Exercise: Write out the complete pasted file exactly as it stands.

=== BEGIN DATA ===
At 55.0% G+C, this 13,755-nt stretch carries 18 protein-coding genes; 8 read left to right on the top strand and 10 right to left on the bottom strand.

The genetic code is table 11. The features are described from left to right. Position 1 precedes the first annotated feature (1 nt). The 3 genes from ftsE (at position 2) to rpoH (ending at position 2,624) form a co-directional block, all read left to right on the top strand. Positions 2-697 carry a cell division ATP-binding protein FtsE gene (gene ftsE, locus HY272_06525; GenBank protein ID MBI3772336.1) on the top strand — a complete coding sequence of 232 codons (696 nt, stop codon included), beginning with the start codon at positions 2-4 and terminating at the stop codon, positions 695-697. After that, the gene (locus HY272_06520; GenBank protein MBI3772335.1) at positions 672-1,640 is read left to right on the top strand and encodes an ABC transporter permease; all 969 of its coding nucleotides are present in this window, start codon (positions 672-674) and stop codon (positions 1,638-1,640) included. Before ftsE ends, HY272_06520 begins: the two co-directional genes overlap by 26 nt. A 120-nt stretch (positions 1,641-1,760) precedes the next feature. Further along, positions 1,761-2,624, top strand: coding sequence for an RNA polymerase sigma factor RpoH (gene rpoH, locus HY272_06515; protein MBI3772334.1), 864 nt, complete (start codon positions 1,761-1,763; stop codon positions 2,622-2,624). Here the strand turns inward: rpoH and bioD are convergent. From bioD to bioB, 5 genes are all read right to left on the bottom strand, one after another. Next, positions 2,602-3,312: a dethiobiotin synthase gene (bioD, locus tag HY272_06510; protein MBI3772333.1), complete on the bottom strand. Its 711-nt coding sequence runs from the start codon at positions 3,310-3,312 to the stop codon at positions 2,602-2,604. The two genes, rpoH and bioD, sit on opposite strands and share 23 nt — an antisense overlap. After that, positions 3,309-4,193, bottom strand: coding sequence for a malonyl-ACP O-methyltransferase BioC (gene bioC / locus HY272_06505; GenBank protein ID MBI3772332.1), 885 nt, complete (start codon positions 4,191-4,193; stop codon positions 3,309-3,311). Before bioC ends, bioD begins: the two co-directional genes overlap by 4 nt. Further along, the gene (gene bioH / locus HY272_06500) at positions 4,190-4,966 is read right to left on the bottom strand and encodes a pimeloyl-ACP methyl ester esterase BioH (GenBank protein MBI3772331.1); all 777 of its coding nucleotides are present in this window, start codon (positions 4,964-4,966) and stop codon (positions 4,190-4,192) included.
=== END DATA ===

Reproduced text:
At 55.0% G+C, this 13,755-nt stretch carries 18 protein-coding genes; 8 read left to right on the top strand and 10 right to left on the bottom strand.

The genetic code is table 11. The features are described from left to right. Position 1 precedes the first annotated feature (1 nt). The 3 genes from ftsE (at position 2) to rpoH (ending at position 2,624) form a co-directional block, all read left to right on the top strand. Positions 2-697 carry a cell division ATP-binding protein FtsE gene (gene ftsE, locus HY272_06525; GenBank protein ID MBI3772336.1) on the top strand — a complete coding sequence of 232 codons (696 nt, stop codon included), beginning with the start codon at positions 2-4 and terminating at the stop codon, positions 695-697. After that, the gene (locus HY272_06520; GenBank protein MBI3772335.1) at positions 672-1,640 is read left to right on the top strand and encodes an ABC transporter permease; all 969 of its coding nucleotides are present in this window, start codon (positions 672-674) and stop codon (positions 1,638-1,640) included. Before ftsE ends, HY272_06520 begins: the two co-directional genes overlap by 26 nt. A 120-nt stretch (positions 1,641-1,760) precedes the next feature. Further along, positions 1,761-2,624, top strand: coding sequence for an RNA polymerase sigma factor RpoH (gene rpoH, locus HY272_06515; protein MBI3772334.1), 864 nt, complete (start codon positions 1,761-1,763; stop codon positions 2,622-2,624). Here the strand turns inward: rpoH and bioD are convergent. From bioD to bioB, 5 genes are all read right to left on the bottom strand, one after another. Next, positions 2,602-3,312: a dethiobiotin synthase gene (bioD, locus tag HY272_06510; protein MBI3772333.1), complete on the bottom strand. Its 711-nt coding sequence runs from the start codon at positions 3,310-3,312 to the stop codon at positions 2,602-2,604. The two genes, rpoH and bioD, sit on opposite strands and share 23 nt — an antisense overlap. After that, positions 3,309-4,193, bottom strand: coding sequence for a malonyl-ACP O-methyltransferase BioC (gene bioC / locus HY272_06505; GenBank protein ID MBI3772332.1), 885 nt, complete (start codon positions 4,191-4,193; stop codon positions 3,309-3,311). Before bioC ends, bioD begins: the two co-directional genes overlap by 4 nt. Further along, the gene (gene bioH / locus HY272_06500) at positions 4,190-4,966 is read right to left on the bottom strand and encodes a pimeloyl-ACP methyl ester esterase BioH (GenBank protein MBI3772331.1); all 777 of its coding nucleotides are present in this window, start codon (positions 4,964-4,966) and stop codon (positions 4,190-4,192) included.